Did you ever meet Studs? Maybe you or a relative were interviewed on his show, or you ran into him on one of his many jaunts through the city with his recording equipment. If you have a Studs story (or picture) to share, we'd love to hear from you! Please get in touch with Allison Schein, the Archive Manager, at email@example.com. Thanks!
It’s abundantly clear by now to anyone who listened to Studs’ original broadcasts that he championed social justice and equality for all. From his earliest broadcasts he gave a voice to people of all races, creeds and sexual orientation. Yesterday’s decision by the Supreme Court to uphold the rights of same-sex couples to marry reinforces what Studs said in a speech he gave in 2001. He believed that all people should be treated equally no matter who they are, or who they love.
From The Stonewall Inn where the fight for equality began to states like Ohio, Michigan and Kentucky where same-sex couples are finally free to get married and have their families legally recognized, Studs’ words about what family values are all about stands the test of time.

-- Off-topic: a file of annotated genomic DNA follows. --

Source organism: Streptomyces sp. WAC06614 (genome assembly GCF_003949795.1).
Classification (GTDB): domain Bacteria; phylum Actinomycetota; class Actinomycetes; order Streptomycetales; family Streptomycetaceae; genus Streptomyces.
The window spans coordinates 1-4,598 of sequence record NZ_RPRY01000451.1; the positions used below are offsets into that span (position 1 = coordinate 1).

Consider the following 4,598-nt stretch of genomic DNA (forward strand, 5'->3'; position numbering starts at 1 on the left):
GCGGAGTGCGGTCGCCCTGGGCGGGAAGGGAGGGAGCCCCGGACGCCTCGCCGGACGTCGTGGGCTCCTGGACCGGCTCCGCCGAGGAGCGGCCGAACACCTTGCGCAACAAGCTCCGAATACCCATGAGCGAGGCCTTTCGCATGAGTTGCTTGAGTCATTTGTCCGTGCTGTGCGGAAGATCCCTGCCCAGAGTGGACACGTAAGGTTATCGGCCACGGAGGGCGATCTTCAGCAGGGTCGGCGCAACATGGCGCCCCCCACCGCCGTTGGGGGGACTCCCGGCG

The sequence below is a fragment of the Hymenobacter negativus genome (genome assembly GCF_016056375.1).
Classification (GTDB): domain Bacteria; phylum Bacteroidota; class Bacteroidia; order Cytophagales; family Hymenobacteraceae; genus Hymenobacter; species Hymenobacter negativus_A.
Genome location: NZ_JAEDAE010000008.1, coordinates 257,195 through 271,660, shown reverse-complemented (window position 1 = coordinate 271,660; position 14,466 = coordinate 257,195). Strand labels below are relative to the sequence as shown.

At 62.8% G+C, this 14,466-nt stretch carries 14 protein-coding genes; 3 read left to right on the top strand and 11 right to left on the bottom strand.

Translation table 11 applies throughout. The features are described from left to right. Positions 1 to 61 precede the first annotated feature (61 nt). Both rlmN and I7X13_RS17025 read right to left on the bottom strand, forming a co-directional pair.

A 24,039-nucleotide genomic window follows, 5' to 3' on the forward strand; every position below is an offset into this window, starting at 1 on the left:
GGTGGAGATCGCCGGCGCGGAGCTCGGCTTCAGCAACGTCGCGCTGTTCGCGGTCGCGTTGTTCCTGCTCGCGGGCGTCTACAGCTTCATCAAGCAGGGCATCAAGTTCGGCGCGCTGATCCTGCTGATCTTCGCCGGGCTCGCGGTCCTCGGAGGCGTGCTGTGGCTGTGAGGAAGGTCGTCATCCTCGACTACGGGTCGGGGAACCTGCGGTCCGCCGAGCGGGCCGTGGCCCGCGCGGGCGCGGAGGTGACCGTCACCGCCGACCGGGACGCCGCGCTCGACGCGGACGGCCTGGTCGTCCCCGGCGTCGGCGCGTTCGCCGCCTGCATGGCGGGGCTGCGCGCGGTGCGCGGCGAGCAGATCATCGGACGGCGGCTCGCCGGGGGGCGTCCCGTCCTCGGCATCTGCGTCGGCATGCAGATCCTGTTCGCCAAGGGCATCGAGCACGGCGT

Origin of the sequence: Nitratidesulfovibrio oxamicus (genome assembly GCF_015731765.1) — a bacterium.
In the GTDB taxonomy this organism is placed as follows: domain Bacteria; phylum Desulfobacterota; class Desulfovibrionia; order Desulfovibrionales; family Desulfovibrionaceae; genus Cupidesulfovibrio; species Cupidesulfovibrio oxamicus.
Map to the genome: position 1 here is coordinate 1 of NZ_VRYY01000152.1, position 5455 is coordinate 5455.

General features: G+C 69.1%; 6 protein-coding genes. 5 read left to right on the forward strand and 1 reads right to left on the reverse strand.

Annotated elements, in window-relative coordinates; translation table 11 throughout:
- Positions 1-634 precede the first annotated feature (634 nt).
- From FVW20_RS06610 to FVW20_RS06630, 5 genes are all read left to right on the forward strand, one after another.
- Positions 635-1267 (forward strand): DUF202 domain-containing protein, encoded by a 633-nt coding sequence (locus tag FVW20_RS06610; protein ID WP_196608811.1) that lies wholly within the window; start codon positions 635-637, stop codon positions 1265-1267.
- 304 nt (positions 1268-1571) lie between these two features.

Today is World Social Work Day so we’ve dug into our archives to find a fascinating interview from May, 1966 with a panel of experts from the National Association of Social Workers. The discussion includes the change in status from immigrant “poor” to migrant “poor” in the almost 80 years since the founding of Hull House in 1889. How this has changed the mission of Social Workers as well as a lively discussion of how Jane would have felt about the policies of the day and the huge social changes taking place in the mid-sixties are just a few of the fascinating subjects included in the conversation. Included is a short clip from Jesse F. Binford, a co-worker of Jane’s who has real insight into Jane and her relationship to the community.
Give this a listen and then spend a few minutes thinking about has and hasn’t changed in our discussion of the disadvantaged. Do you hear echoes of today’s conversation about welfare and social services in this program? Would Jane Addams approve of how we treat our low-income citizens today?